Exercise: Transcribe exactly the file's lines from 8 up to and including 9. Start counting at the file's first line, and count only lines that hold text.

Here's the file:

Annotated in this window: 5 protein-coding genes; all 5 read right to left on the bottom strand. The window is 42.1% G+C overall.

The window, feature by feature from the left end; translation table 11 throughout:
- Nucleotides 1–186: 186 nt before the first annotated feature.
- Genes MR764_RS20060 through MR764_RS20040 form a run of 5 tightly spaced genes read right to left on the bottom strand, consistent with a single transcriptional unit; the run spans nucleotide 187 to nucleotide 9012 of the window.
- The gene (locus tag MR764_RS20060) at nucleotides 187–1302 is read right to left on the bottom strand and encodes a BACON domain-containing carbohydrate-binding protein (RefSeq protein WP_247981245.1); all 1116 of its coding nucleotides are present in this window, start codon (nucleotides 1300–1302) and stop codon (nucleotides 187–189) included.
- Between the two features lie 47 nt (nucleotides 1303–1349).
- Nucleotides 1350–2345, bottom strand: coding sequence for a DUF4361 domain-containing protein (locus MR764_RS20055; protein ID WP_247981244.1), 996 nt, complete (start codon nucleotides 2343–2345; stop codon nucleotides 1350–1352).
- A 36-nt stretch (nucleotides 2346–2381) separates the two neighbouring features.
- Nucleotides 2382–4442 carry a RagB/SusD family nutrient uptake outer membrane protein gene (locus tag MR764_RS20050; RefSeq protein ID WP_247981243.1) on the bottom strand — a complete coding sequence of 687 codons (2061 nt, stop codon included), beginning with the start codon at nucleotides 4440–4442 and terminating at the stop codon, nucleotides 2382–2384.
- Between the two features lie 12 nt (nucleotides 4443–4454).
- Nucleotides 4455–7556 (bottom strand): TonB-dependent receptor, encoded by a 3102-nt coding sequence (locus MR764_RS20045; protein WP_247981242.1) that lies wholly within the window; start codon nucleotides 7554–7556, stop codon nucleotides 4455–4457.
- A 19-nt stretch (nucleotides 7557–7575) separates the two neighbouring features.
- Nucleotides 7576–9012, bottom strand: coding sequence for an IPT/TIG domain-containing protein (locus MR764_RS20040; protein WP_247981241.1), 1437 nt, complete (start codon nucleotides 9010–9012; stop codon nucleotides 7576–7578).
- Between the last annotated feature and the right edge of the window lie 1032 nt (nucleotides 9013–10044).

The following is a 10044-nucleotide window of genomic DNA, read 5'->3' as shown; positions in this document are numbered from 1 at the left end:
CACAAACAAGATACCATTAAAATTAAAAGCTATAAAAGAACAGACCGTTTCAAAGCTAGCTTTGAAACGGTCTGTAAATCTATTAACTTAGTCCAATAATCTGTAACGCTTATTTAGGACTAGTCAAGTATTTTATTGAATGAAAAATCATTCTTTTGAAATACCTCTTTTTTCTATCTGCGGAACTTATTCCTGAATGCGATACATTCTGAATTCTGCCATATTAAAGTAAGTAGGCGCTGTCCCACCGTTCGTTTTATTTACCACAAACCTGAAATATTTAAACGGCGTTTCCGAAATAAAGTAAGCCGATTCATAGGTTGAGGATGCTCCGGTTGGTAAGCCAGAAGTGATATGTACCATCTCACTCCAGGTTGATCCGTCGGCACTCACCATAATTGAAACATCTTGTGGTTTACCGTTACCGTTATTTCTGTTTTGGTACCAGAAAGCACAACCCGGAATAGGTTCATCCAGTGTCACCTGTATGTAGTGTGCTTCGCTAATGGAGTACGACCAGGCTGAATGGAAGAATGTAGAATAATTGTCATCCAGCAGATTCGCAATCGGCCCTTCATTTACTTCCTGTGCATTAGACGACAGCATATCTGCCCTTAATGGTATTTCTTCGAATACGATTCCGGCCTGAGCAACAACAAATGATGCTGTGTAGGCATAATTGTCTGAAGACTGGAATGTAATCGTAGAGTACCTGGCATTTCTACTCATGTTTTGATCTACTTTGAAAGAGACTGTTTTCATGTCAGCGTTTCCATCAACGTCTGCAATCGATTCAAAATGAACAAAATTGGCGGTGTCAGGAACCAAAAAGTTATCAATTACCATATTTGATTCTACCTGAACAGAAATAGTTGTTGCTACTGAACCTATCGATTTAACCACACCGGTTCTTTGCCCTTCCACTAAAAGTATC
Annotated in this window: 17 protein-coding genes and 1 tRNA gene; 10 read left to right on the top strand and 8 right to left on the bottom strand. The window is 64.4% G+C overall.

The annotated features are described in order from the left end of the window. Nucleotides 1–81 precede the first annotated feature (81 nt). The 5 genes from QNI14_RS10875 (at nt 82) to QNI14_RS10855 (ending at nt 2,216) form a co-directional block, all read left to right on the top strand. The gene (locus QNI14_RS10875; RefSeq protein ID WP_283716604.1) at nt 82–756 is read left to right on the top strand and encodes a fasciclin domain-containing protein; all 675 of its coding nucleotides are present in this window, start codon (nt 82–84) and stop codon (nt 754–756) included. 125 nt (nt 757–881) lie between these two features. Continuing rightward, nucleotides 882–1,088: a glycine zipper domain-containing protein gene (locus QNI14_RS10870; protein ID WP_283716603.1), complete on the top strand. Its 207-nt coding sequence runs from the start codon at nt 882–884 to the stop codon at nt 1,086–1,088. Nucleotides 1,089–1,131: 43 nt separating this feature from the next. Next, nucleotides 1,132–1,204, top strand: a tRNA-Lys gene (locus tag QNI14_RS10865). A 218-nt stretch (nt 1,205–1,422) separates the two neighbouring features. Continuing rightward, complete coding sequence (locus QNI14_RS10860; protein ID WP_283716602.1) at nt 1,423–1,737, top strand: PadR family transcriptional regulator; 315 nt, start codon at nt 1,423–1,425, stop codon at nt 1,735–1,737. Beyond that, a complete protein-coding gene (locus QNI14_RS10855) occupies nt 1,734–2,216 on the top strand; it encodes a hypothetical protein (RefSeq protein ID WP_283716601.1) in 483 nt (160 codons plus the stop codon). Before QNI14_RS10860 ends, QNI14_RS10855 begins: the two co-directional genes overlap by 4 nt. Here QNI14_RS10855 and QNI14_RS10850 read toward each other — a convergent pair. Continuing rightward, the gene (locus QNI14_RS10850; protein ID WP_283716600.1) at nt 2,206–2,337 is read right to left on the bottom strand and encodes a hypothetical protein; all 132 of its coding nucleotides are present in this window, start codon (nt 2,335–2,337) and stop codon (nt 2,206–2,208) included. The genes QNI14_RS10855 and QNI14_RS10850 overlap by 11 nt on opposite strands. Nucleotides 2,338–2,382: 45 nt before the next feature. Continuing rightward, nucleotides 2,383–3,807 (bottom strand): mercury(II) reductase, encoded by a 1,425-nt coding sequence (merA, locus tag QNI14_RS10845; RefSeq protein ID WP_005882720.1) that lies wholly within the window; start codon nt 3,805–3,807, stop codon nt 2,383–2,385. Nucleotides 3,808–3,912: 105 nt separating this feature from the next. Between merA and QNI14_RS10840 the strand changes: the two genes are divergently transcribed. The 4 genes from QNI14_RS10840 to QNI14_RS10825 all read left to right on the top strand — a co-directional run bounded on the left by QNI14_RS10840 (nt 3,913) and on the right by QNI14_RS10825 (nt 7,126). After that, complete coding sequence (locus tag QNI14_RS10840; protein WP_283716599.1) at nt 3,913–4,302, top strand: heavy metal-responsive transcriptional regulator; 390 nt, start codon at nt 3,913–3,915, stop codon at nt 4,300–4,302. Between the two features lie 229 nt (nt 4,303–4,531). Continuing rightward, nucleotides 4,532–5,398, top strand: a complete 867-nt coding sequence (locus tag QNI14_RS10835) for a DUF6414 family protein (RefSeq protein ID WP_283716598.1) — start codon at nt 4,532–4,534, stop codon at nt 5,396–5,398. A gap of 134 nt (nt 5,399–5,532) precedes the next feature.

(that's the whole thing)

- A 36-nt stretch (nucleotides 2346–2381) separates the two neighbouring features.
- Nucleotides 2382–4442 carry a RagB/SusD family nutrient uptake outer membrane protein gene (locus tag MR764_RS20050; RefSeq protein ID WP_247981243.1) on the bottom strand — a complete coding sequence of 687 codons (2061 nt, stop codon included), beginning with the start codon at nucleotides 4440–4442 and terminating at the stop codon, nucleotides 2382–2384.